Thanks to the reading I’ve been doing, and the source code that fellow pilot-geek Kris Johnson sent me, I think I’m starting to get my head around Objective C, if not the iPhone development environment. I answered my first Objective C question on Stack Overflow, and got over 12 upvotes and an accepted answer. Too bad I hit my daily reputation cap. But Kris saw my post almost immediately and commented on my new-found knowledge of Objective C.
The iPhone part is coming along nicely. I’m about halfway through the iPhone Application Programming Guide, and after that there are a couple more papers on the iPhone developer site to read. It might soon be time to start writing some test apps.
After work, I went to the gym and did Dan’s recommended light weights but more sets workout on the machines. The gym is a lot more crowded than it was in December – I wonder if this is just the New Years Resolution crowd, or just that there weren’t a lot of students around in December because of exams and end of quarter work-loads?
And in between, work sucked less than it had been. I got assigned a bug from the “BAU” (which I’m told stands for “Business As Usual”) group, which unlike the “Maintenance group”, actually seems to have some standing in the company.
In the Maintenance group, if you wanted help from somebody in charge of a design document, you had to preface your request with an explanation that you were only Maintenance, so they didn’t have to interrupt anything important to answer you. 50% of the bugs assigned to me are unreproducible, either because they were fixed under different report numbers, or I don’t know enough about some areas of the product to figure out how to reproduce the bug and can’t bother people who do know because I’m just “Maintenance”. Another 25% get put on hold after I figure out the fix because the fix involves a view change, which requires a review from the DBA group, and the DBA group aren’t going to give any priority to reviewing it because I’m just “Maintenance”. And have I mentioned that the bugs I fixed in the first two weeks are finally getting code reviewed on Thursday, 2.5 months after they were fixed? With any luck, they might even get checked into the code for the April release. (And no, I’m not kidding – that’s where I’m told they’re going to go if I can get them approved by code freeze in March.)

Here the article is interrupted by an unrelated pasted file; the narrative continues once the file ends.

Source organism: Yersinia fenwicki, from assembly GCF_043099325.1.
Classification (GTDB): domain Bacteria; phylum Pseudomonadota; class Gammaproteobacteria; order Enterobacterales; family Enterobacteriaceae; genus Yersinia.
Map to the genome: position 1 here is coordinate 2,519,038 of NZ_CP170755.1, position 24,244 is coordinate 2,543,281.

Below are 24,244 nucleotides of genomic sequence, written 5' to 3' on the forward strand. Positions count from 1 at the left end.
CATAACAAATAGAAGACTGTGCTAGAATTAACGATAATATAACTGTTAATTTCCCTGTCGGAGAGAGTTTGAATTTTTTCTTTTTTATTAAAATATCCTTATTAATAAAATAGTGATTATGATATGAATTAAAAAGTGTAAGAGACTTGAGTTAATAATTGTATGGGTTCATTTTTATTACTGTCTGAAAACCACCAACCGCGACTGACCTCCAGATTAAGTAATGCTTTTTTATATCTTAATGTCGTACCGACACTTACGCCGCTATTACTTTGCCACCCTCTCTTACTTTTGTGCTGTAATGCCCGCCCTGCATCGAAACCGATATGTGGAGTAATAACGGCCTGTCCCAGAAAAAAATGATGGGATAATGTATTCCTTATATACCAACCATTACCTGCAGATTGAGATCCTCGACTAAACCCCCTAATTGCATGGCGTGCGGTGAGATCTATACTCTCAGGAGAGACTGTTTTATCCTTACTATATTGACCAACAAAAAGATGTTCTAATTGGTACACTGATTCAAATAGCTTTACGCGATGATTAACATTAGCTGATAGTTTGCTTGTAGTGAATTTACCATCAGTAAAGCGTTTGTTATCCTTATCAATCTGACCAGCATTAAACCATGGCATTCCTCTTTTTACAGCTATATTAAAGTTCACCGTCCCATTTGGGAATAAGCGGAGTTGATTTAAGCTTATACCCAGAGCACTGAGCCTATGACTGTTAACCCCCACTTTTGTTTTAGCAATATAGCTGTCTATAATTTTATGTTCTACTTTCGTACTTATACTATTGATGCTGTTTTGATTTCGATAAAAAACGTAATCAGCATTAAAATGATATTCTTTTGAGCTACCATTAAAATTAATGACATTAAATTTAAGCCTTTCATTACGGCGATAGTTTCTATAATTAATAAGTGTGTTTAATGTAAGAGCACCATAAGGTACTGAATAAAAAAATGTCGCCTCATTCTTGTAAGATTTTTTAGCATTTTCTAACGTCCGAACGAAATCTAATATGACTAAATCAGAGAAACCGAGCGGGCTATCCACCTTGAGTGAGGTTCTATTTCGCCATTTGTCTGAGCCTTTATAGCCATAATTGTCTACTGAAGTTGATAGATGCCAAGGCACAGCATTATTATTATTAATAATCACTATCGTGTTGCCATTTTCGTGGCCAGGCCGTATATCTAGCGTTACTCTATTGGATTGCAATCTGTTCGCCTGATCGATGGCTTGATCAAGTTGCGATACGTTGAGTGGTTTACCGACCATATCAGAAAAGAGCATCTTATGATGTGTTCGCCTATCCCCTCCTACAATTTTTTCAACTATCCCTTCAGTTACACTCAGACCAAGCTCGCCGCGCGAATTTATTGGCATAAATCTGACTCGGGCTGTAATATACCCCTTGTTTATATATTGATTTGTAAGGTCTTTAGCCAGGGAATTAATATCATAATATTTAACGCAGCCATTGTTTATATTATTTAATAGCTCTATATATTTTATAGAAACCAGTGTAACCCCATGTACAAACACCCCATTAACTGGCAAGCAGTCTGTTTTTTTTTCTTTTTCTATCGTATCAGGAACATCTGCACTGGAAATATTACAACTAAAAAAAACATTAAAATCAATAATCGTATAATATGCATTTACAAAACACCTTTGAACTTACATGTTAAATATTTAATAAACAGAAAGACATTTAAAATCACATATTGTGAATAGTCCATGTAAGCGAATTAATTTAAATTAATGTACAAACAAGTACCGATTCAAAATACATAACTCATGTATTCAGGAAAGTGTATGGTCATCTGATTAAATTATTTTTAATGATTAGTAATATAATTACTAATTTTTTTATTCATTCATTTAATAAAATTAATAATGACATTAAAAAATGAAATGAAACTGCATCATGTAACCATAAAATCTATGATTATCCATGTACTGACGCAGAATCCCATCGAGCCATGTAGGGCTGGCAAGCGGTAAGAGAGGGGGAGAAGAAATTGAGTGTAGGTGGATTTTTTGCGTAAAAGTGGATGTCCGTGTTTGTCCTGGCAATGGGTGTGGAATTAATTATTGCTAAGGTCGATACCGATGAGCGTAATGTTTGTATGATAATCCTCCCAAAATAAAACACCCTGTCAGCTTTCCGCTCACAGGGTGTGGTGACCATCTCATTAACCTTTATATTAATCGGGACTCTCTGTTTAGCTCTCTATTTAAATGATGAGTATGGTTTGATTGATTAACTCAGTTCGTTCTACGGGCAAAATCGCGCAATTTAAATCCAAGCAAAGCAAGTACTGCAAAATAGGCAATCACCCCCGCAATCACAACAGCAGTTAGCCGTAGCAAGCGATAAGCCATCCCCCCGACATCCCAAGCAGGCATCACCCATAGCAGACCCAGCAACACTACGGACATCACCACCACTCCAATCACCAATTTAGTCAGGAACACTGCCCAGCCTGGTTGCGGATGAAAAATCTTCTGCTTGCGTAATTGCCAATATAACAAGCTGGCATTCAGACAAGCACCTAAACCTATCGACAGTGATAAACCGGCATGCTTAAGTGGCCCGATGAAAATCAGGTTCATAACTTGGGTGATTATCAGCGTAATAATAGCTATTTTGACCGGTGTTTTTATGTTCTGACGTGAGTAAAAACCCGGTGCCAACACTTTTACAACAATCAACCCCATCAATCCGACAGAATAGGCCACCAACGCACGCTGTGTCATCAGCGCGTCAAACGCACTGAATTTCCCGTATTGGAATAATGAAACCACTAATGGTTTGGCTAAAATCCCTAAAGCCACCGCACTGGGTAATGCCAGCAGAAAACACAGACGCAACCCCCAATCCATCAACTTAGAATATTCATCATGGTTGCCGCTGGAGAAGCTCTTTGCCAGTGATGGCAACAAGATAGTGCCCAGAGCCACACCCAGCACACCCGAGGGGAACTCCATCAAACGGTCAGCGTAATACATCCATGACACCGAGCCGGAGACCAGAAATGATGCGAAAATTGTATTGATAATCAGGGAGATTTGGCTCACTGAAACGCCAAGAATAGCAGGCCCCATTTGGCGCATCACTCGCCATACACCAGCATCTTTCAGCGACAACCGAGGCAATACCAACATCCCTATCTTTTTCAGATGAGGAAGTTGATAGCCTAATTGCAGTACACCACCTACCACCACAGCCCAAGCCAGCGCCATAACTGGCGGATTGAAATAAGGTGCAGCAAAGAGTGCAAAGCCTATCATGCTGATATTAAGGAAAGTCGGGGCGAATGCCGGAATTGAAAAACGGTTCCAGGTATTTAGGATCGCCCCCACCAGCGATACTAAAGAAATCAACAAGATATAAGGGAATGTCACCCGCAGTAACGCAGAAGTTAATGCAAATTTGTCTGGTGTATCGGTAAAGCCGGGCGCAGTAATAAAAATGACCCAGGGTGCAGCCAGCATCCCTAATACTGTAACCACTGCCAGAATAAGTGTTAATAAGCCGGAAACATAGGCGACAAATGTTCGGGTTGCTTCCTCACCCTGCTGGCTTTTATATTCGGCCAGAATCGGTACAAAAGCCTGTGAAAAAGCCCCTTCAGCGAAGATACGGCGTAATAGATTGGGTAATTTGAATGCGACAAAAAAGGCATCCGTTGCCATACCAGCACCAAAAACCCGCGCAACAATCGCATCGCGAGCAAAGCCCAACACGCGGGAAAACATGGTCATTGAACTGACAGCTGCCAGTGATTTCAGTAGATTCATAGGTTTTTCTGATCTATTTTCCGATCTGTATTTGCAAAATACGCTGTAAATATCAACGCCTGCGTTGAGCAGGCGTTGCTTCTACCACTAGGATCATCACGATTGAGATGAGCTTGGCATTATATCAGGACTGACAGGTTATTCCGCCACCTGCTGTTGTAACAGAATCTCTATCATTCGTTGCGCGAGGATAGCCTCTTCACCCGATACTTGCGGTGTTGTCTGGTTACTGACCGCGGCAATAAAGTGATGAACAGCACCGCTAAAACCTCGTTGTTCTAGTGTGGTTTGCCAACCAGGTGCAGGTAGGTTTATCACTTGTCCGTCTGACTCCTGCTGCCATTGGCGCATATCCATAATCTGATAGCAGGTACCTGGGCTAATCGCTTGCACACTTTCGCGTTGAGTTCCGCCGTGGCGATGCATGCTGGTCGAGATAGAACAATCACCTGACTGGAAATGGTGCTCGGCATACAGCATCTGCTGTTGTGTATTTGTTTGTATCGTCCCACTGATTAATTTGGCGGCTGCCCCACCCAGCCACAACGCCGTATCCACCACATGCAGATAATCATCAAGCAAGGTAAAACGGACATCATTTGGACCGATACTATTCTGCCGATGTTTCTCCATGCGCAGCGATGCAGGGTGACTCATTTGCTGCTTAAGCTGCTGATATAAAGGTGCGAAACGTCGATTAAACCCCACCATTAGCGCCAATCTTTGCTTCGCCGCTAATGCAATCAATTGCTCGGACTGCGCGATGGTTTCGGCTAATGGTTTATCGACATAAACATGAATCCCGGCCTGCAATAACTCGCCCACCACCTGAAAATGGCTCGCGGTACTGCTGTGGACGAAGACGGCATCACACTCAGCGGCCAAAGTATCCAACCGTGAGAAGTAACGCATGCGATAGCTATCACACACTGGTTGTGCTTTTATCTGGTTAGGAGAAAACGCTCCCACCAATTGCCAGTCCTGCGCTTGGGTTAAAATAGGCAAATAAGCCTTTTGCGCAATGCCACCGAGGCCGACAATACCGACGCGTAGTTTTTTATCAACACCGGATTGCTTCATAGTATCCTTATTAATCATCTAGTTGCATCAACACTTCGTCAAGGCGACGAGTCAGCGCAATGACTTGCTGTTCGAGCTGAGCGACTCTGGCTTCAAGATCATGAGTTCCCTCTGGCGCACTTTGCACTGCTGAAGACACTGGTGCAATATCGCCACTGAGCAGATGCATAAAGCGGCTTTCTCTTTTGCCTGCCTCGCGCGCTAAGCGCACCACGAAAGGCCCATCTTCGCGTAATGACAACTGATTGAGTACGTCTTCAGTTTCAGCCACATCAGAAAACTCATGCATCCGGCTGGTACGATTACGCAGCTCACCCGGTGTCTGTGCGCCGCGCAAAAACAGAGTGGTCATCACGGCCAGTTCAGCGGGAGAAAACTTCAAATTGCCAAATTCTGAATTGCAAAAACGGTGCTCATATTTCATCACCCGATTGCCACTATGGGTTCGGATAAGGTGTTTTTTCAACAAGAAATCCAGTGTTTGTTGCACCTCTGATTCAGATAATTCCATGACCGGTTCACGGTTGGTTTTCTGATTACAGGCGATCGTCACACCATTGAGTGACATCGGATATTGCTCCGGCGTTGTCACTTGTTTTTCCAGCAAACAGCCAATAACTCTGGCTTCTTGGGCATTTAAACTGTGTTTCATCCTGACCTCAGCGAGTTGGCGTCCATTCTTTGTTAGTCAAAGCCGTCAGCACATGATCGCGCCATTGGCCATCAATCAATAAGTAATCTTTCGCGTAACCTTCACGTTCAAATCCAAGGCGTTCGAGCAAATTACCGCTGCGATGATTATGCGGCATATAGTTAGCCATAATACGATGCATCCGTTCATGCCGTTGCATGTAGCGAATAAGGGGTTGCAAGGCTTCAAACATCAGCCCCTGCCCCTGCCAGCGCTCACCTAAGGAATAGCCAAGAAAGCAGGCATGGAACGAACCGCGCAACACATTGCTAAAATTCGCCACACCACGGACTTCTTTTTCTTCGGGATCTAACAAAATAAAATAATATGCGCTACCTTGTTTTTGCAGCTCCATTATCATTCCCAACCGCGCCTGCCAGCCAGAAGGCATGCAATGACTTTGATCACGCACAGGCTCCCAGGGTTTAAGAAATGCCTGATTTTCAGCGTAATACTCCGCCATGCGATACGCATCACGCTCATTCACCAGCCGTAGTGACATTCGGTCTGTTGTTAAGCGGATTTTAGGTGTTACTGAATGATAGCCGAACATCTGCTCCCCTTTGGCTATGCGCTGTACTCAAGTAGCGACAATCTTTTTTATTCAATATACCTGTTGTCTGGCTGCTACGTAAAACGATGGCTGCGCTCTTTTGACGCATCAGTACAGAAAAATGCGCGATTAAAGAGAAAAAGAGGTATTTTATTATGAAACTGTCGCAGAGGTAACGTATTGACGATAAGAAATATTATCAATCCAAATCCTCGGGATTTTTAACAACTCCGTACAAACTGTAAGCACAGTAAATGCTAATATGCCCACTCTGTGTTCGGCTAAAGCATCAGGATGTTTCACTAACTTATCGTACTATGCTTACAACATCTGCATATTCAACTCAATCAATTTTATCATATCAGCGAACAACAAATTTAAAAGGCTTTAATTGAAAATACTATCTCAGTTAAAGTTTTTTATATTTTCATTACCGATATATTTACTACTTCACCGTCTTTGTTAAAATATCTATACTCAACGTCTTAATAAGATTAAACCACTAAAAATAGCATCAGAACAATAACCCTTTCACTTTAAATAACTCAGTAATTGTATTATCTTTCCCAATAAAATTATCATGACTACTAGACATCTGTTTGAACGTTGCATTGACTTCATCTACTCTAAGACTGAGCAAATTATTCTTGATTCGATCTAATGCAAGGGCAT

Now compare that to my first BAU bug. The bug report had some conflicting information, so I did some research in the design documents. That also had conflicting information, so I was able to have a meeting with one of the designers, and exchange some email with the “owner” of some other part of the functionality. From that, I was able to resolve some of the ambiguity, and decide on a plan of action. There are both GUI and back-end issues in this bug, and I’ve told them I want to fix both sets of issues instead of just the actual “headline” issue, and they agreed. And I get the feeling that there will be more help if I run into other obstacles. I feel positively giddy.